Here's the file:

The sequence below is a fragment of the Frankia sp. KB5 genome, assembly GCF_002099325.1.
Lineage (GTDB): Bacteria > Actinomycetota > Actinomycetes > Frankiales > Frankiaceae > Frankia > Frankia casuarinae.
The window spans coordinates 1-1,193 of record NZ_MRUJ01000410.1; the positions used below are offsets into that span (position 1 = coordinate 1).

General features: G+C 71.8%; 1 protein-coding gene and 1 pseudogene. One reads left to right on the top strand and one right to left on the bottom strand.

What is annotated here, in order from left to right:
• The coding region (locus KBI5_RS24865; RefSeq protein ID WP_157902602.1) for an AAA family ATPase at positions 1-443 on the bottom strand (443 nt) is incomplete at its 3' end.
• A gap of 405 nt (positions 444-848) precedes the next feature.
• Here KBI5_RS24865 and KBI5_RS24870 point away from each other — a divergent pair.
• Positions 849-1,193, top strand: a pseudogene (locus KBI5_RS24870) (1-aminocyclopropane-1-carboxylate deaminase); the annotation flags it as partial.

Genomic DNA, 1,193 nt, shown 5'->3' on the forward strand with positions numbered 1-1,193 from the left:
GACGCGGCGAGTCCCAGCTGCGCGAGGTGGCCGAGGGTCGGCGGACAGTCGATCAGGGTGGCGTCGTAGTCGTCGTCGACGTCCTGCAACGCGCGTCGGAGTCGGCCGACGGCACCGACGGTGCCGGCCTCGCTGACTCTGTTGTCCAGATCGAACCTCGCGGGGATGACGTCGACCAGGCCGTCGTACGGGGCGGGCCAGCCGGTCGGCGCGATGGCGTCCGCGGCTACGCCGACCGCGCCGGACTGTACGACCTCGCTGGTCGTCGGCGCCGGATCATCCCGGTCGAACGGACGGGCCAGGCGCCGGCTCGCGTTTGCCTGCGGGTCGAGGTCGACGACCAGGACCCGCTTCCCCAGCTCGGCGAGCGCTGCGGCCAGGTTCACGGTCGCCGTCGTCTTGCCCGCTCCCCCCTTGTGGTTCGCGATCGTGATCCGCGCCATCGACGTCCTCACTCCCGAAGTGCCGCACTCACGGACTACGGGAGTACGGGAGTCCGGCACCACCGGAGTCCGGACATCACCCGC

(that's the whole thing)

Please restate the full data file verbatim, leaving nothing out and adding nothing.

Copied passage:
The sequence below is a fragment of the Frankia sp. KB5 genome, assembly GCF_002099325.1.
Lineage (GTDB): Bacteria > Actinomycetota > Actinomycetes > Frankiales > Frankiaceae > Frankia > Frankia casuarinae.
The window spans coordinates 1-1,193 of record NZ_MRUJ01000410.1; the positions used below are offsets into that span (position 1 = coordinate 1).

General features: G+C 71.8%; 1 protein-coding gene and 1 pseudogene. One reads left to right on the top strand and one right to left on the bottom strand.

What is annotated here, in order from left to right:
• The coding region (locus KBI5_RS24865; RefSeq protein ID WP_157902602.1) for an AAA family ATPase at positions 1-443 on the bottom strand (443 nt) is incomplete at its 3' end.
• A gap of 405 nt (positions 444-848) precedes the next feature.
• Here KBI5_RS24865 and KBI5_RS24870 point away from each other — a divergent pair.
• Positions 849-1,193, top strand: a pseudogene (locus KBI5_RS24870) (1-aminocyclopropane-1-carboxylate deaminase); the annotation flags it as partial.

Genomic DNA, 1,193 nt, shown 5'->3' on the forward strand with positions numbered 1-1,193 from the left:
GACGCGGCGAGTCCCAGCTGCGCGAGGTGGCCGAGGGTCGGCGGACAGTCGATCAGGGTGGCGTCGTAGTCGTCGTCGACGTCCTGCAACGCGCGTCGGAGTCGGCCGACGGCACCGACGGTGCCGGCCTCGCTGACTCTGTTGTCCAGATCGAACCTCGCGGGGATGACGTCGACCAGGCCGTCGTACGGGGCGGGCCAGCCGGTCGGCGCGATGGCGTCCGCGGCTACGCCGACCGCGCCGGACTGTACGACCTCGCTGGTCGTCGGCGCCGGATCATCCCGGTCGAACGGACGGGCCAGGCGCCGGCTCGCGTTTGCCTGCGGGTCGAGGTCGACGACCAGGACCCGCTTCCCCAGCTCGGCGAGCGCTGCGGCCAGGTTCACGGTCGCCGTCGTCTTGCCCGCTCCCCCCTTGTGGTTCGCGATCGTGATCCGCGCCATCGACGTCCTCACTCCCGAAGTGCCGCACTCACGGACTACGGGAGTACGGGAGTCCGGCACCACCGGAGTCCGGACATCACCCGC